|7.||Canon G1 X Mark II||3/5||+||..||77/100||4/5||4.5/5||Feb 2014||799|
|8.||Canon T5||3/5||+||..||..||4/5||4.5/5||Feb 2014||449|
|9.||Canon G16||4/5||+||..||..||4.5/5||4.5/5||Aug 2013||549|
|10.||Canon SL1||4/5||+||..||78/100||4/5||4/5||Mar 2013||549|
|11.||Canon T5i||..||..||..||76/100||4.5/5||4.5/5||Mar 2013||649|
|12.||Canon G1 X||5/5||+||..||76/100||4/5||4.5/5||Jan 2012||799|
|13.||Canon G15||4/5||+||..||76/100||4.5/5||4.5/5||Sep 2012||499|
|14.||Canon SX50||3/5||+ +||..||72/100||4.5/5||4.5/5||Sep 2012||429|
|15.||Nikon P7800||3/5||..||..||..||4/5||4.5/5||Sep 2013||549|
|16.||Panasonic LF1||3/5||+||..||..||4/5||4.5/5||Apr 2013||499|
|17.||Panasonic LX7||3/5||+ +||..||75/100||4/5||4.5/5||Jul 2012||499|
|Notes: (+ +) highly recommended; (+) recommended; (o) reviewed; (..) not available.|
The review scores listed above should be treated with care, though. The ratings were established in reference to similarly priced cameras that were available in the market at the time of the review. Thus, a score needs to be put into the context of the launch date and the launch price of the camera, and comparisons of ratings among very different cameras or across long time periods have little meaning. Also, kindly note that some of the listed sites have over time developped their review approaches and their reporting style.
Other camera comparisons
Did this review help to inform your camera decision process? If you would like to see a different side-by-side camera review, just make a corresponding selection in the search boxes below. As an alternative, you can also directly jump to any one of the listed comparisons that were previously generated by the CAM-parator tool.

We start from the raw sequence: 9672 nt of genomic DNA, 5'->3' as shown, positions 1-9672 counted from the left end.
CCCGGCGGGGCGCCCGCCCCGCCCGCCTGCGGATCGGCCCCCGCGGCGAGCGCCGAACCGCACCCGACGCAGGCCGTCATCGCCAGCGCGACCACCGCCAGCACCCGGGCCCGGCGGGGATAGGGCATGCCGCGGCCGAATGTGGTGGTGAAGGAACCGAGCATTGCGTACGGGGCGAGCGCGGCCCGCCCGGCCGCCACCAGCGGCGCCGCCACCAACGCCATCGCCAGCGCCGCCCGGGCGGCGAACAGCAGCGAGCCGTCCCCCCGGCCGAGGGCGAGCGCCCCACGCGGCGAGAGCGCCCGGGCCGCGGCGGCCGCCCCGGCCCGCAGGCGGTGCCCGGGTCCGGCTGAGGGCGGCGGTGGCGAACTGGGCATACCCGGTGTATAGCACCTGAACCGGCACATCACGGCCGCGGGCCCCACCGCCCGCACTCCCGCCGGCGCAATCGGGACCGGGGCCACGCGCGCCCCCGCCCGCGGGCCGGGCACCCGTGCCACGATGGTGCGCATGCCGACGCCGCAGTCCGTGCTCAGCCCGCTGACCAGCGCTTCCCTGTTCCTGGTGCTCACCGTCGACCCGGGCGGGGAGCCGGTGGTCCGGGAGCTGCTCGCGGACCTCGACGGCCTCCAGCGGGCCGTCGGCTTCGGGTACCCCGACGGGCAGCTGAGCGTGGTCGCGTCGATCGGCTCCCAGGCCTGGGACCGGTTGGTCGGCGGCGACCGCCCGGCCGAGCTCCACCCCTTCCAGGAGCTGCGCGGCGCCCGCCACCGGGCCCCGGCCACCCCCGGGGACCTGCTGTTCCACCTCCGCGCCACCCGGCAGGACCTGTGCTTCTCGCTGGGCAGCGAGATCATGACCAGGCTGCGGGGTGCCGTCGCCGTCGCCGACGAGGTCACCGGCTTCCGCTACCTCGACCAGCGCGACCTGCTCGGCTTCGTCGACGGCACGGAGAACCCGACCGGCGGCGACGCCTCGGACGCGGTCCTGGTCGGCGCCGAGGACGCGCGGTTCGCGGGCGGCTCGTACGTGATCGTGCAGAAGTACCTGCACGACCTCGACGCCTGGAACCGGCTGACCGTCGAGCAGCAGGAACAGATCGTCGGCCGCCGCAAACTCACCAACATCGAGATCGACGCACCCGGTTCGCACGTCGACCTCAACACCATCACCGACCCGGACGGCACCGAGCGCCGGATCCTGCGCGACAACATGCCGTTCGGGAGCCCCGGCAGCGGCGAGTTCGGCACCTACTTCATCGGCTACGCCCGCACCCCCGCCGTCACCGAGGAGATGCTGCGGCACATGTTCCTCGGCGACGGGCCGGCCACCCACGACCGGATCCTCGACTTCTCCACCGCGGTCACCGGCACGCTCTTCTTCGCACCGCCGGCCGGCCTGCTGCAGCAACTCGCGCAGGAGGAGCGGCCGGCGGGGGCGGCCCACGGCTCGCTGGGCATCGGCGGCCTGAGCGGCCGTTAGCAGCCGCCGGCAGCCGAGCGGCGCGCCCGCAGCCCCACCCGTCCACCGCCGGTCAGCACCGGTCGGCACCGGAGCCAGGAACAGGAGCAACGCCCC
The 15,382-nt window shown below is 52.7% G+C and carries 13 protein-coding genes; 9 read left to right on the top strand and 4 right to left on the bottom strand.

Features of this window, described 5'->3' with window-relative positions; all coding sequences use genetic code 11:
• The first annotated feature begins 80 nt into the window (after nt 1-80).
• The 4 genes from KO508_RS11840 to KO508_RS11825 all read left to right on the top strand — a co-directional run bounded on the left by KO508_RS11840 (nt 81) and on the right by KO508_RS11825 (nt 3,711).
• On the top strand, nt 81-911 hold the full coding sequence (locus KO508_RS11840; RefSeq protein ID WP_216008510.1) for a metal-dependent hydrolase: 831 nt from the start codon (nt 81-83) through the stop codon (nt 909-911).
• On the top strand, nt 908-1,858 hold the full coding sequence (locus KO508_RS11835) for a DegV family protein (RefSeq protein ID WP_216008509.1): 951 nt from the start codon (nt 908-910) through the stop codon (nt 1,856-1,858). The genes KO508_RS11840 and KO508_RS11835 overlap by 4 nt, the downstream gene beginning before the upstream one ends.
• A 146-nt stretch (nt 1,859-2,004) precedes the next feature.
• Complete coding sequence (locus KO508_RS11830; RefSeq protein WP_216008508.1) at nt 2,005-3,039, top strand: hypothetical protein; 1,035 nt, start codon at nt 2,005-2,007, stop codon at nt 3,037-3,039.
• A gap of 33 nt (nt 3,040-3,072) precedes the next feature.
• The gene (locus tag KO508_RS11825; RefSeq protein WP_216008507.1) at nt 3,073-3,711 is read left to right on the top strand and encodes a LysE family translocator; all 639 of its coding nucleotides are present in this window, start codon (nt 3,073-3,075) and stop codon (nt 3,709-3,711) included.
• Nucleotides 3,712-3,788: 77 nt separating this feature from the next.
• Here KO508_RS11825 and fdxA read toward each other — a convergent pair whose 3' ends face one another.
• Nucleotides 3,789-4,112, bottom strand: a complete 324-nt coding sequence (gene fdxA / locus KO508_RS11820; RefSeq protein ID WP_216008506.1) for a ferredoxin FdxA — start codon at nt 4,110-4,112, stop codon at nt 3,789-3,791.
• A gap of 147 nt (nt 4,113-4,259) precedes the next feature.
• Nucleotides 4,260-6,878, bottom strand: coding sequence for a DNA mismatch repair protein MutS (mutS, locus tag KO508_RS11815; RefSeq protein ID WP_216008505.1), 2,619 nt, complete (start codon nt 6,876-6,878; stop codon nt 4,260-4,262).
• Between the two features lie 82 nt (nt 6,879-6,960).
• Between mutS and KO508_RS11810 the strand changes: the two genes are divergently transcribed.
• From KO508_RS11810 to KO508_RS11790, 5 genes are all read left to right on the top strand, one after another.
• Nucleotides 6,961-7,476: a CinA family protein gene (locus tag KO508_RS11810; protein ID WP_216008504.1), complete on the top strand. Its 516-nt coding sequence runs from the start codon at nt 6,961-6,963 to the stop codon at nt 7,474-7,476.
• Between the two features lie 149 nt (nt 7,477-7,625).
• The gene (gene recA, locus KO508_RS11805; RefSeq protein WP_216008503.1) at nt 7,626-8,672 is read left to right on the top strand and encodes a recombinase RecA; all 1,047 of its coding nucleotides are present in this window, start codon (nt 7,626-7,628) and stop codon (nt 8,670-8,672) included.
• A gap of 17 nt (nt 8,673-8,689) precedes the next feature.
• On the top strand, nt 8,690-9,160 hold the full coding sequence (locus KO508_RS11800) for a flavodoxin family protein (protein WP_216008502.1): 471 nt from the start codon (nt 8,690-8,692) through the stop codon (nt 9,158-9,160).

Specifications: Canon S120 vs Canon T6
Below is a side-by-side comparison of the specs of the two cameras to facilitate a quick review of their differences and common features.
|Camera Model||Canon S120||Canon T6|
|Camera Type||Fixed lens compact camera||Digital single lens reflex|
|Camera Lens||24-120mm f/1.8-5.7||Canon EF mount lenses|
|Launch Date||August 2013||March 2016|
|Launch Price||USD 449||USD 449|
|Sensor Specs||Canon S120||Canon T6|
|Sensor Format||1/1.7" Sensor||APS-C Sensor|
|Sensor Size||7.6 x 5.7 mm||22.3 x 14.9 mm|
|Sensor Area||43.32 mm2||332.27 mm2|
|Sensor Diagonal||9.5 mm||26.8 mm|
|Sensor Resolution||12 Megapixels||17.9 Megapixels|
|Image Resolution||4000 x 3000 pixels||5184 x 3456 pixels|
|Pixel Pitch||1.89 μm||4.31 μm|
|Pixel Density||27.70 MP/cm2||5.39 MP/cm2|
|Moiré control||Anti-Alias filter||Anti-Alias filter|
|Movie Capability||1080/60p Video||1080/30p Video|
|ISO Setting||80 - 12,800 ISO||100 - 6,400 ISO|
|ISO Boost||no Enhancement||100 - 12,800 ISO|
|Image Processor||Digic 6||DIGIC 4+|
|DXO Sensor Quality (score)||56||..|
|DXO Color Depth (bits)||21.3||..|
|DXO Dynamic Range (EV)||11.9||..|
|DXO Low Light (ISO)||246||..|
|Screen Specs||Canon S120||Canon T6|
|Viewfinder Type||no viewfinder||Optical viewfinder|
|Viewfinder Field of View||95%|
|LCD Framing||Live View||Live View|
|Rear LCD Size||3.0inch||3.0inch|
|LCD Resolution||922k dots||920k dots|
|LCD Attachment||Fixed screen||Fixed screen|
|Touch Input||Touchscreen||no Touchscreen|
|Shooting Specs||Canon S120||Canon T6|
|Focus System||Contrast-detect AF||Phase-detect AF|
|Manual Focusing Aid||Focus Peaking||no Peaking Feature|
|Continuous Shooting||12.1 shutter flaps/s||3 shutter flaps/s|
|Time-Lapse Photography||Intervalometer built-in||no Intervalometer|
|Fill Flash||Built-in Flash||Built-in Flash|
|Storage Medium||SDXC cards||SDXC cards|
|Second Storage Option||Single card slot||Single card slot|
|UHS card support||UHS-I||no|
|Connectivity Specs||Canon S120||Canon T6|
|External Flash||no Hotshoe||Hotshoe|
|USB Connector||USB 2.0||USB 2.0|
|HDMI Port||mini HDMI||mini HDMI|
|Wifi Support||Wifi built-in||Wifi built-in|
|Near-Field Communication||no NFC||NFC built-in|
|Body Specs||Canon S120||Canon T6|
|Battery Life (CIPA)||230 shots per charge||500 shots per charge|
100 x 59 x 29 mm
(3.9 x 2.3 x 1.1 in)
129 x 101 x 78 mm
(5.1 x 4.0 x 3.1 in)
|Camera Weight||217 g (7.7 oz)||485 g (17.1 oz)|